First ever Muslim women elected to Congress following US mid-term elections
The first Muslim women have been elected to Congress following the US mid-term elections.
Democrat Ilhan Omar, a Somali refugee, won her House of Representatives seat in Minnesota yesterday. She will succeed Keith Ellison, the first Muslim to ever be elected to the House.
Rashida Tlaib also won a seat in her district, Michigan. The Detroit social worker, also a Democrat, ran unopposed.
This is the first time that Muslim women have been elected to the House.
They have brought the total number of Muslim representatives up to three.
Also elected for the first time in Massachusetts was a black Congresswoman. Boston councilwoman Ayanna Pressley was elected to represent yesterday when she ran unopposed in her district.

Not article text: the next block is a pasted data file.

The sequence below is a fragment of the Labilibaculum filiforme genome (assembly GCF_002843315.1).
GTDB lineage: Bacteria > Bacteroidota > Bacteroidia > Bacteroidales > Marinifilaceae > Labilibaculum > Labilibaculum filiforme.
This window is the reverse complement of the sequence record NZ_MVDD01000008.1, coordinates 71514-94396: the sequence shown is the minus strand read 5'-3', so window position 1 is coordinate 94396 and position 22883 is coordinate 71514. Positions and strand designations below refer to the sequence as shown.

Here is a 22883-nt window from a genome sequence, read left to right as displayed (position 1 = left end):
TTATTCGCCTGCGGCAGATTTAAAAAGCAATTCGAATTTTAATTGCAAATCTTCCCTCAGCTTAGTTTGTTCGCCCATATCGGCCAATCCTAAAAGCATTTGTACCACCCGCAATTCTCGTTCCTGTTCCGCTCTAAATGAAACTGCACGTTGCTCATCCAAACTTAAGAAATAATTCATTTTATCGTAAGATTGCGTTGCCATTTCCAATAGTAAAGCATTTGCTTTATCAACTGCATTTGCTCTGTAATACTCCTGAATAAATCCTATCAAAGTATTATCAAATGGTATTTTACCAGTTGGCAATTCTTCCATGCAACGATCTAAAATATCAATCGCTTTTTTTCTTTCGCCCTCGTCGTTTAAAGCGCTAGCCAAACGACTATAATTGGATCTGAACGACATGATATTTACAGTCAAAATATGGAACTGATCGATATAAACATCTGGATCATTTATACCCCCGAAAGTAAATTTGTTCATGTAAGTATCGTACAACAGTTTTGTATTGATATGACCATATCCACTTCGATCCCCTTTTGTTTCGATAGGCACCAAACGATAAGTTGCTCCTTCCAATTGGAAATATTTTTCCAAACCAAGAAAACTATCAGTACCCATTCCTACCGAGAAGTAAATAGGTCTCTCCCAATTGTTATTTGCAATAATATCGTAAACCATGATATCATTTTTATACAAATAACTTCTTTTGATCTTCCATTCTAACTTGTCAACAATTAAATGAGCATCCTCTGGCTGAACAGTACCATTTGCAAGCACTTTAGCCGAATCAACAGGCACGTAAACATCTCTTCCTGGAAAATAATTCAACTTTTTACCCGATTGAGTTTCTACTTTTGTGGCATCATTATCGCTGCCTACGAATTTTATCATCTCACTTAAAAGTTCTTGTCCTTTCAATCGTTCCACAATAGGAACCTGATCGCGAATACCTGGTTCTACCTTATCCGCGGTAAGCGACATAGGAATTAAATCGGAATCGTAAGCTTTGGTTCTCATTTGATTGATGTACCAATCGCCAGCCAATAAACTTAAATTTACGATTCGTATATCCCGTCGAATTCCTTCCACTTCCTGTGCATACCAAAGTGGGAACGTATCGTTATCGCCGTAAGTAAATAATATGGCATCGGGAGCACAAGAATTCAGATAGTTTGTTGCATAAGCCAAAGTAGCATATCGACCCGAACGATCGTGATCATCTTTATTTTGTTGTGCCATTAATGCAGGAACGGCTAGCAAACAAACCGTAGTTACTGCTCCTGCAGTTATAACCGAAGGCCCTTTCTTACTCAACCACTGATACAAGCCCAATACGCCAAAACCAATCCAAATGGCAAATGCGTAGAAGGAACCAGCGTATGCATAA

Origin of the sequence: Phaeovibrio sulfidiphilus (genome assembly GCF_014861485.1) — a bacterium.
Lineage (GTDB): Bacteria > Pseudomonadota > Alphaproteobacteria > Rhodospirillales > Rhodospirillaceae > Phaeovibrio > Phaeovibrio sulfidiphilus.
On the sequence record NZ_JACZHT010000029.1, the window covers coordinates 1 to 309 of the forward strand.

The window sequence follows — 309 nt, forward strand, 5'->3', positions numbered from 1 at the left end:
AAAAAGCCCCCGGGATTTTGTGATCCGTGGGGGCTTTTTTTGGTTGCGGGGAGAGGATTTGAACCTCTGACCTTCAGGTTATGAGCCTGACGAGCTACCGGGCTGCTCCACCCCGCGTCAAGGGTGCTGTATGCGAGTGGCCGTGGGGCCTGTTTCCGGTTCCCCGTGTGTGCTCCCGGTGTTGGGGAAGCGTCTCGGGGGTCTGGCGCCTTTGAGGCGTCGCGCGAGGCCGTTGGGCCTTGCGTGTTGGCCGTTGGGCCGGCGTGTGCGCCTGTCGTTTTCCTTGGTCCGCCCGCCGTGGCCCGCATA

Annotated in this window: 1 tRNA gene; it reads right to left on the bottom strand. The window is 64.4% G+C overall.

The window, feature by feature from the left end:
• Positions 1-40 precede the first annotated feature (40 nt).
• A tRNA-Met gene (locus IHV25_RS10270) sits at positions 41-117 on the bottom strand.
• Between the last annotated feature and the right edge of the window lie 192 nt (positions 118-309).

Marsha Blackburn also became Tennessee’s first woman senator despite the effort made by singer Taylor Swift to encourage people not to vote for her.
Swift had said that the Republican's voting record in Congress "appalls and terrifies" her, stating that Blackburn had voted against equal pay for women and against protecting women from domestic violence.
She also criticised Blackburn's treatment of the LGBT community and her beliefs around gay marriage.
Kamari Guthrie, director of communications for Vote.org, said that 65,000 people registered to vote in the 24-hour period following Swift's message.